Though expansive in its content, a recently combined list of Twitter accounts belonging to Muslim women from around the world lacked representation from Pakistan.
Here at The Express Tribune, we compiled our own list of 8 Pakistani women that we believe you must follow. Our list consists of Pakistani women from all walks of life: journalists, activists, academics, actors and authors. Following these women is a must for those looking to gain an added perspective to the rather male-dominated public opinion.
Her bio is three words long: one woman army. And that is precisely what Mehreen Kasana is. Not only is she one of Pakistan’s top bloggers, but it is her unique take on things that makes her a top choice for our list. She is an activist and a progressive, through and through. She speaks loudly and bravely against racism and Islamophobia and truly thinks outside the box. Mehreen is one of those who build bridges between extremes.
Though Sana is widely known as a rights activist, her humour and her anecdotes with her Daadi are worth a read. Director of “Bolo Bhi”, Sana is a fearless voice against state censorship, and an expert in digital rights and security. She says what she has to by cloaking it in biting wit.
With the wittiest sense of humour, hands down, Imaan is an entertainer and wins over tweeps with her charm. Agree with her or not, you cannot ignore her. Reading any tweet by the Buzzfeed author is either time well spent or time well wasted.
It's mum's bday & Labour Day, but she never takes a day off from being the best mum in the world 💜 So hardworking, still cooked me lunch lol— Imaan Sheikh (@sheikhimaan) May 1, 2015
She makes us proud simply with all the good work she does. Anthropologist and documentary film-maker, Samar’s work for women’s rights, especially child marriage, has changed many lives for the better. Her roots are firmly planted in indigenous sensibilities of Khyber-Pakhtunkhwa from where she hails, and her work is thus respected both locally and globally.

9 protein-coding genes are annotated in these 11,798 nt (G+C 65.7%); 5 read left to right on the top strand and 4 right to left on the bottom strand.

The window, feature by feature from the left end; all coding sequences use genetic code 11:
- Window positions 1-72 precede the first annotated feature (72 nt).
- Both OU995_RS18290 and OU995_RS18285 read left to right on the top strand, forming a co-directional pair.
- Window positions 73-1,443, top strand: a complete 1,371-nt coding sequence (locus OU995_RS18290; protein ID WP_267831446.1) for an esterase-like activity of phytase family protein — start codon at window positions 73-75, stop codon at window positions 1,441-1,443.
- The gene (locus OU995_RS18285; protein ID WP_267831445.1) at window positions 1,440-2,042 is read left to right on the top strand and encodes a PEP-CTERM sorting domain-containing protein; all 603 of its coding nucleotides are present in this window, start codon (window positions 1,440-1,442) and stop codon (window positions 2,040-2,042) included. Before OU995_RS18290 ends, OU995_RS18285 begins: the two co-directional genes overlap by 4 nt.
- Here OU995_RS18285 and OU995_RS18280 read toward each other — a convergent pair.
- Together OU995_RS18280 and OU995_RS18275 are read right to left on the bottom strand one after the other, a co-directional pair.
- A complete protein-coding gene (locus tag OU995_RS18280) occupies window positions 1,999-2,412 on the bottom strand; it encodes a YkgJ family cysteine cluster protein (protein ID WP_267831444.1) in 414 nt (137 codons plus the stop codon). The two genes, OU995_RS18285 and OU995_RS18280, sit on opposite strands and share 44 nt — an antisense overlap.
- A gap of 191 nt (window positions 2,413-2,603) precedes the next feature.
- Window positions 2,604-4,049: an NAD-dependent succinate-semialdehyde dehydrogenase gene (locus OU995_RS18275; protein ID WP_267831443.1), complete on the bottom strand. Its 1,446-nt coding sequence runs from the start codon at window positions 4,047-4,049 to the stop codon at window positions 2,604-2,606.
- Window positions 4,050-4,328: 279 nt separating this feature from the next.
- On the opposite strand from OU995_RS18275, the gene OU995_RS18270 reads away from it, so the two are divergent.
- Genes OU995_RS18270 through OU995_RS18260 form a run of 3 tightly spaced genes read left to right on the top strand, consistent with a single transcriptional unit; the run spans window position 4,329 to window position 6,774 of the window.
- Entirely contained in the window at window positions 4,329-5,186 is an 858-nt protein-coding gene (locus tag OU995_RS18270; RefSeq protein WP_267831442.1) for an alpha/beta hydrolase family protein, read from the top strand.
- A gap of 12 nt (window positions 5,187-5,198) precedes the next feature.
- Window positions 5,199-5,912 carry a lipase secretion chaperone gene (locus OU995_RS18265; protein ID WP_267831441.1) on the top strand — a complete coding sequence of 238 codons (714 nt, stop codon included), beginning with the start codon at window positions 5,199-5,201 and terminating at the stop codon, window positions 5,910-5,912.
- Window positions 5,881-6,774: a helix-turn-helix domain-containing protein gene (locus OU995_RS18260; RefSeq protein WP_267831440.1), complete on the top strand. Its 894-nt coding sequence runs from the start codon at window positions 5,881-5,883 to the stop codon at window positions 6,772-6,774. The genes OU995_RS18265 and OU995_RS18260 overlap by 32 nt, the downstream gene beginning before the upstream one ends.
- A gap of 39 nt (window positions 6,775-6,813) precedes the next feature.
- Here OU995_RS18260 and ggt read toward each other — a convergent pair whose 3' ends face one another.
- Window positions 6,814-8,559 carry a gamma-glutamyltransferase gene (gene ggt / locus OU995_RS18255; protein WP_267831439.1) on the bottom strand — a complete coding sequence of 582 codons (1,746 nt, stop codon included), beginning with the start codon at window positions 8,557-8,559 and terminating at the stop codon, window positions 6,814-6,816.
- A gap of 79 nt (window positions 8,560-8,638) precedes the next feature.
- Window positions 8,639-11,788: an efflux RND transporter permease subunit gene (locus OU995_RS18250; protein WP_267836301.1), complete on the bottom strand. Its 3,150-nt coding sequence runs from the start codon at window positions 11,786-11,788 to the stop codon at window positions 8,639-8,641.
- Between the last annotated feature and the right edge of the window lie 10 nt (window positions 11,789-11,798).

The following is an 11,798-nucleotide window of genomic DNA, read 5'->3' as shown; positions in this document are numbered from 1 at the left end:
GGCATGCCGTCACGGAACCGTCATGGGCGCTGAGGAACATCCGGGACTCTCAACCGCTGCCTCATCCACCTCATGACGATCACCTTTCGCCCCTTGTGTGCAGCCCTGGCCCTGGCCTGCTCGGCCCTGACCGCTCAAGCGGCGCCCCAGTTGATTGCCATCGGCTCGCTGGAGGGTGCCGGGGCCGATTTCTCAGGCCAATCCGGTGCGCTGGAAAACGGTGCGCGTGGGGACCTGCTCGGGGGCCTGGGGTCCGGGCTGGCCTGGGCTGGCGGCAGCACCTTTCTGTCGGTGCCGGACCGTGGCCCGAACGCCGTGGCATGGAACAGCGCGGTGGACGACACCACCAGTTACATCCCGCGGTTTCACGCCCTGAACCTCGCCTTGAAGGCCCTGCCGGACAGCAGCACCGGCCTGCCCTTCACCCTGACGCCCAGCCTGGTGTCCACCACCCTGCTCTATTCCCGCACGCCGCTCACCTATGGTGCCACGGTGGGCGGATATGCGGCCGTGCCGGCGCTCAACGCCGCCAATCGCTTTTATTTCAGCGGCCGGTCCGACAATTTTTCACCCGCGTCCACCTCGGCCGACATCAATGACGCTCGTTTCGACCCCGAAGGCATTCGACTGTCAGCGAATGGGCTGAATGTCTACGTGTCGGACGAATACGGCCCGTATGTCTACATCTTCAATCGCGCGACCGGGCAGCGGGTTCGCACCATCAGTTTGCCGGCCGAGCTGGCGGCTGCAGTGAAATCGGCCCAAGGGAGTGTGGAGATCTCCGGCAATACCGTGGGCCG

5. @Mehreen Zahra-Malik
The Reuters correspondent for Pakistan is a great source for the latest rumblings in Islamabad. She might get a few details wrong here and there, but for the most part Malik tackles stories that local media can't or won't.
As one of Pakistan's most respected feature writers and journalists, she brings to the fore issues that need to be highlighted. If you want to read human interest stories, this is the account to follow.
Nadia Jamil, darling of the people, is as popular on Twitter as she is otherwise. The activist-actor, and self-claimed foodie, brings to you the much-needed zest of Lahore.
Englands obsession with Royal Babies fascinating.Tried,but couldnt care less what they wear,when they poo,what they are named,how they wave😱— Nadia Jamil (@NJLahori) May 4, 2015
Attorney, political philosopher and the author of The Upstairs Wife: An Intimate History of Pakistan, Ms Zakaria is popular not without reason. She gives a less myopic and more global picture of issues that face present day Pakistan and the world.
The collective blame on Muslims and the highlighting of freedom of expression as a solely Western value is a victory for extremists— Rafia Zakaria (@rafiazakaria) May 4, 2015
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